We can only speculate why Margaret ended up confronting George III and his retinue at the garden entrance to St James’s Palace with a blunt dessert knife
Museum Volunter Sophia Gal kooks at the life and death of William Kurelek in the second of this two part blog series
A warm hearted and positive person who enjoyed taking a direct approach to working with people, and who promoted patient care with great energy
Eileen Skellern was born in 1923 in Stone, Staffordshire, the eldest of three sisters.
Mary Rushton Barkas was the first female doctor employed at Bethlem Royal Hospital, and became one of the first four medical assistants at the Maudsley Hospital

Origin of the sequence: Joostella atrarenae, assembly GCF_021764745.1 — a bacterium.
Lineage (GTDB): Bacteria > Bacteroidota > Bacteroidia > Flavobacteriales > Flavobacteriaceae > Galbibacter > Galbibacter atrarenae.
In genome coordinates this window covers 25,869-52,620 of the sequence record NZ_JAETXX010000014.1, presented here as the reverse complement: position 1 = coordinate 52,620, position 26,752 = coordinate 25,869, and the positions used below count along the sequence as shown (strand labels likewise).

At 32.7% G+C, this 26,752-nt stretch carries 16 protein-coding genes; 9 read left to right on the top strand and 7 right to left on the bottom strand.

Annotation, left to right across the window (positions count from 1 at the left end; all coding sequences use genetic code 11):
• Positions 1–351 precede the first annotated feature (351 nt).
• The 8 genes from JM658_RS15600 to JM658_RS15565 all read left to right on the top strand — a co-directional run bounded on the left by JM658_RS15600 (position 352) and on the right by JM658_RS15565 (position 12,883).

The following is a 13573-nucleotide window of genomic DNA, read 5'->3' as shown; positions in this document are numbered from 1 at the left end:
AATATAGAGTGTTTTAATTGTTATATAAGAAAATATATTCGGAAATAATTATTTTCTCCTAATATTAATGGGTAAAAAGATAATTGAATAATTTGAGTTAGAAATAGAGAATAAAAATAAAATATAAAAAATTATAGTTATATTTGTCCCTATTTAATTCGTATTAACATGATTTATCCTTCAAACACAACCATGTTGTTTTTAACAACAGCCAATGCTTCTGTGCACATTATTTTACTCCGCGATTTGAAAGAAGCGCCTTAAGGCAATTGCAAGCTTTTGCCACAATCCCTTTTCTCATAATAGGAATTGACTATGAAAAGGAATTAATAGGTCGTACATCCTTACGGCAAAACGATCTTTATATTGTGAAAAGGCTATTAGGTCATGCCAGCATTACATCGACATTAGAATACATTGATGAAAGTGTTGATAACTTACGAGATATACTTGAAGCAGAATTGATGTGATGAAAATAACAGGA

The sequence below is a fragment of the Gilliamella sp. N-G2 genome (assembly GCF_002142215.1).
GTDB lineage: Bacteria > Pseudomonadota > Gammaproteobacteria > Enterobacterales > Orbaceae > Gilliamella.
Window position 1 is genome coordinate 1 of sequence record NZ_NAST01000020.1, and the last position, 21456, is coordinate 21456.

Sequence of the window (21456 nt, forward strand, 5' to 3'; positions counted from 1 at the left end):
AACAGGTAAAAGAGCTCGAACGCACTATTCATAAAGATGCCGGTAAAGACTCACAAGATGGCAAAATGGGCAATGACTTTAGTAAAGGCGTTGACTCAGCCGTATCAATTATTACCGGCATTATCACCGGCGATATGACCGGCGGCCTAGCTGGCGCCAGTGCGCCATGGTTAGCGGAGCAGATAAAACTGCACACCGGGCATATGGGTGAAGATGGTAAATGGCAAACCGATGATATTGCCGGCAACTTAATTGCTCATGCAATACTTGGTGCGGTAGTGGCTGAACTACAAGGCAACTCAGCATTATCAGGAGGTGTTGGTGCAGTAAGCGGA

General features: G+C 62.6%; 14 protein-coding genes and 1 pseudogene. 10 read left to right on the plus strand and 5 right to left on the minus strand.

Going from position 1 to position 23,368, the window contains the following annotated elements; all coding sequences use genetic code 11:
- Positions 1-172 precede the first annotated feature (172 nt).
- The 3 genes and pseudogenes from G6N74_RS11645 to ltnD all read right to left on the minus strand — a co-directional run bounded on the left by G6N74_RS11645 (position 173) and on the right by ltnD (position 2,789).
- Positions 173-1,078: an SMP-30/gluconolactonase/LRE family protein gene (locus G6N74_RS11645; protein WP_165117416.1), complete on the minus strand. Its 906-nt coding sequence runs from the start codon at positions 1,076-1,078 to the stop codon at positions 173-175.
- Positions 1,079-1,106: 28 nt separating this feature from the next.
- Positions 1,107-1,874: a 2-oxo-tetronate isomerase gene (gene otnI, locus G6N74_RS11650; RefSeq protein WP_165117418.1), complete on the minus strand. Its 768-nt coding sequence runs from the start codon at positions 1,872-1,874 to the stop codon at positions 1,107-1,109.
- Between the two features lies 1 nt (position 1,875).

Beyond Hadfield’s lamentation for his animal friend is the story of a man who would inadvertently transform the legal perception of insanity beyond recognition
The second part in Dr Gillian Allmond's blog series looking at the ‘villa-style’ of building that inspired the construction Bethlem Hospital at Monks Orchard
No general hospital for the mentally ill had used this plan in England before Bethlem, but the villa system was well established in Europe already
However there is one way that these important businessmen would have had a connection to black lives, and that is through their connections to the slave trade.
So what relationship did Bethlem have with Black Londoners - was it open to them, or did it only look to exclude minority ethnic communities?
A post introducing research on black lives in the Bridewell Hospital records